A source document is any original document of a transaction. This document will always include the date the transaction took place, the amount of the transaction, and any other terms or conditions that pertain to the transaction. A source document can be as simple as a deposit receipt from the bank or as complicated as a few hundred page insurance policy. Source documents are extremely important for accounting and should always be given to the accounting department. Some of the most common types of source documents are: insurance policies, loan agreements, mortgages, rental agreements for both operating and capital leases, purchases orders, employee time cards, vendor invoices, paid bills with check stubs attached, and cash receipts.
Accrual accounting is not accurate without verifying source documents prior to entering the transactions into the accounting file. Source documents include all the pertinent information for entering a transaction: dates, amounts, principle vs. interest payments, from whom a purchase was made, to whom a bill was paid, when an employee worked and for how long, etc. As you can see, without these types of details, transactions cannot be recorded and accurate financial reporting is not possible.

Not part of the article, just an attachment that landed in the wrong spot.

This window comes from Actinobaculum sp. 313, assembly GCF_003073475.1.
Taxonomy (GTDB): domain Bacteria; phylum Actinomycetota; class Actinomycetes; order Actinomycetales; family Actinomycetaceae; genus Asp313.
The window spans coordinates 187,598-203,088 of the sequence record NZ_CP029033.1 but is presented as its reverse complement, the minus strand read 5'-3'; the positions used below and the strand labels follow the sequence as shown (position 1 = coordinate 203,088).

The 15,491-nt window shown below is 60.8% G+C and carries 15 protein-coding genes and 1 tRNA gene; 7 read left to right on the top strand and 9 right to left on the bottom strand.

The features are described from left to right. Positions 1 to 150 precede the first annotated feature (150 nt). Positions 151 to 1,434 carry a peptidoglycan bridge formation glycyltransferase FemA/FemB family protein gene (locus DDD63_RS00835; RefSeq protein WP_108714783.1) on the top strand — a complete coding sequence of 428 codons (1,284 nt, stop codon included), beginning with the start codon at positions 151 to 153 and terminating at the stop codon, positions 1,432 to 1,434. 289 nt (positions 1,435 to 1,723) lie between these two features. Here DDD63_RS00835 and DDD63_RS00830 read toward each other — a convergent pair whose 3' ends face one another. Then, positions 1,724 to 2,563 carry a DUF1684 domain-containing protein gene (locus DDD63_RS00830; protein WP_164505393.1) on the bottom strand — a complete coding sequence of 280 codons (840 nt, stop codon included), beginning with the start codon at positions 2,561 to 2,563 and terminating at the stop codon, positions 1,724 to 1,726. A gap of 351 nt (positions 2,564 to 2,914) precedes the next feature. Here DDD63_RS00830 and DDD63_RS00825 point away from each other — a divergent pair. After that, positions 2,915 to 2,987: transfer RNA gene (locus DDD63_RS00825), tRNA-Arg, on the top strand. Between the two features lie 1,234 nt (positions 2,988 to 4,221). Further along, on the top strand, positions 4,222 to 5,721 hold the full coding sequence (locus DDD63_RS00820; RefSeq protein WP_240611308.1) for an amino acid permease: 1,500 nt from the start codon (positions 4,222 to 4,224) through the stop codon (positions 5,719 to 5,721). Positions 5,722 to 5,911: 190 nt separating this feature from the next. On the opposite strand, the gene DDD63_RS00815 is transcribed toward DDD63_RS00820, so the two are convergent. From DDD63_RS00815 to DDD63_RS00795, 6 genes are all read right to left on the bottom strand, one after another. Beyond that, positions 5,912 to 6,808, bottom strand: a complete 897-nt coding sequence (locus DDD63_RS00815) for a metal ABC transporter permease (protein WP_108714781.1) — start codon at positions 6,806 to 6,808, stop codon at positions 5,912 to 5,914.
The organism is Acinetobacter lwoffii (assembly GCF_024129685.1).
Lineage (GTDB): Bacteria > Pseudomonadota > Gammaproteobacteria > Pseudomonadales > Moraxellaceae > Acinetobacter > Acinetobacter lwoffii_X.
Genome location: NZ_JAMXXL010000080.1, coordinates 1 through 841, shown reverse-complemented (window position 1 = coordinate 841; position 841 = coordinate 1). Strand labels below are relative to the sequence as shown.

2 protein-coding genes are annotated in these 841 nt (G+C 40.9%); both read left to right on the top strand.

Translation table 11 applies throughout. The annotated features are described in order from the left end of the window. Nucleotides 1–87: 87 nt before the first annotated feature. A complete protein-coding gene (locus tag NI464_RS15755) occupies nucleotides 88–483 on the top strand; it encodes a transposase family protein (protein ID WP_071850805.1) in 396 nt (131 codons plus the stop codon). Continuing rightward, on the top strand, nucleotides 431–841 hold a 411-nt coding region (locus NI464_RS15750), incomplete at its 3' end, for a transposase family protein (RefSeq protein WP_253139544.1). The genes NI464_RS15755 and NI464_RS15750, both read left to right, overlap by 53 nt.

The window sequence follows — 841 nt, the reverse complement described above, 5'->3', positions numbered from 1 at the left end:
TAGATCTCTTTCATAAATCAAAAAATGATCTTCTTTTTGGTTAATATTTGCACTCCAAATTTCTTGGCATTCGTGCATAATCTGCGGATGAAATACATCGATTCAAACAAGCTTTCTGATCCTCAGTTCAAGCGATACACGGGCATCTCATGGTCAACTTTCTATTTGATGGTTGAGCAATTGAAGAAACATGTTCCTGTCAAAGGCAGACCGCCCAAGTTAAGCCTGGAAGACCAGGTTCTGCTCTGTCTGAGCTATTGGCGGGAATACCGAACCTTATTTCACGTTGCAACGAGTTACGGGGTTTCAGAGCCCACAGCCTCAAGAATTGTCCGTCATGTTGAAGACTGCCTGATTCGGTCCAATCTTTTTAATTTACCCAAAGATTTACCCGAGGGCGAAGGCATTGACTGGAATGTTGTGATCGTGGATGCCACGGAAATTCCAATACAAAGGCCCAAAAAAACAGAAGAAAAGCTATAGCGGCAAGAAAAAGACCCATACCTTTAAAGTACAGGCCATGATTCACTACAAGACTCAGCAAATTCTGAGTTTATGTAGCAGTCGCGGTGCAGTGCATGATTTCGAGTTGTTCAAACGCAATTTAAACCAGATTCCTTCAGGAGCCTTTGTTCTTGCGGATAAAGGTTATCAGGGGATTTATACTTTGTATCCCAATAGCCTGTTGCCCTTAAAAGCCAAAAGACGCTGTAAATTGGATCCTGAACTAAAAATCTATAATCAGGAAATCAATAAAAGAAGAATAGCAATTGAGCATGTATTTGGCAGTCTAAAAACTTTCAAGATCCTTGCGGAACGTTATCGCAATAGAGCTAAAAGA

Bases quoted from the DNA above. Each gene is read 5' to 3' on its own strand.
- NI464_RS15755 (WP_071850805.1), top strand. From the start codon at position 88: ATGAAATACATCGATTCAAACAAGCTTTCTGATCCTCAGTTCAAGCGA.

Another key fact found on source documents is the term of loans and mortgages. These terms indicate the life of an agreement and allow for accurate monthly expense reporting. Often, these source documents will provide amortization schedules as well.
All source documents should be kept on file, physically and digitally. These should be sorted by document type, and made readily available for future reference. It is also wise to create electronic copies of all source documents as a backup, as well as for ease of accessibility. If a company goes through an audit, source documents must be available for review by the auditors.Written by: Andrea Steinbrenner TGG Accounting